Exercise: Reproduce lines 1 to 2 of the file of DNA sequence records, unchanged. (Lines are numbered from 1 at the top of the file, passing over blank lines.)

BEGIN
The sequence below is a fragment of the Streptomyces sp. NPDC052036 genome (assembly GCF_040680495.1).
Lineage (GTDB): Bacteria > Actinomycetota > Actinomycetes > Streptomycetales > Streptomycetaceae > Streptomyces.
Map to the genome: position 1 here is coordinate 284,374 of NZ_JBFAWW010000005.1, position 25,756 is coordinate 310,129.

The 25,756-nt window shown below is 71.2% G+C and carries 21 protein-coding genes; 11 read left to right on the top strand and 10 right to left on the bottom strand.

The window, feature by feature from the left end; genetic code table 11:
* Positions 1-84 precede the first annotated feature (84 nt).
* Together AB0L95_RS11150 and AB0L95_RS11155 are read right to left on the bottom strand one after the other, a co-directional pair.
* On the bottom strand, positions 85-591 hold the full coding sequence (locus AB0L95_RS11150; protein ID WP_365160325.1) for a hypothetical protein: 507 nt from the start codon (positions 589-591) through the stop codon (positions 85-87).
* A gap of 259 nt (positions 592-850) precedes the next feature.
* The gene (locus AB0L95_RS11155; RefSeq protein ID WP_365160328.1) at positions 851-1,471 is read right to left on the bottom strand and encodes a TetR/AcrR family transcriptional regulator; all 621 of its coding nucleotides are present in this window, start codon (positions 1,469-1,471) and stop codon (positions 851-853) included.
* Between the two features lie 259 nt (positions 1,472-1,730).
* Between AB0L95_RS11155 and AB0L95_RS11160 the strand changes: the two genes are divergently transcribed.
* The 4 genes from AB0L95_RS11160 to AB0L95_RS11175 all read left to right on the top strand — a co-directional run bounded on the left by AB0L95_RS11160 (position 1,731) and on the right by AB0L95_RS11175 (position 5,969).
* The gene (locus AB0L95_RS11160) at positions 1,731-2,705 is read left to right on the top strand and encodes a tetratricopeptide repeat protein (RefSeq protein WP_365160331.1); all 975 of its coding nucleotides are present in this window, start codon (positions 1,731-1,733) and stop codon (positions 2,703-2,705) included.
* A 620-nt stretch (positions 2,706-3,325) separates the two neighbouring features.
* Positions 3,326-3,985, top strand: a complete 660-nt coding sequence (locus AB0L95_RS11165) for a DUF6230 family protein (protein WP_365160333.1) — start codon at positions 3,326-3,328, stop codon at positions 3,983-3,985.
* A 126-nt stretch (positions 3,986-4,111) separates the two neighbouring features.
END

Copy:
The sequence below is a fragment of the Streptomyces sp. NPDC052036 genome (assembly GCF_040680495.1).
Lineage (GTDB): Bacteria > Actinomycetota > Actinomycetes > Streptomycetales > Streptomycetaceae > Streptomyces.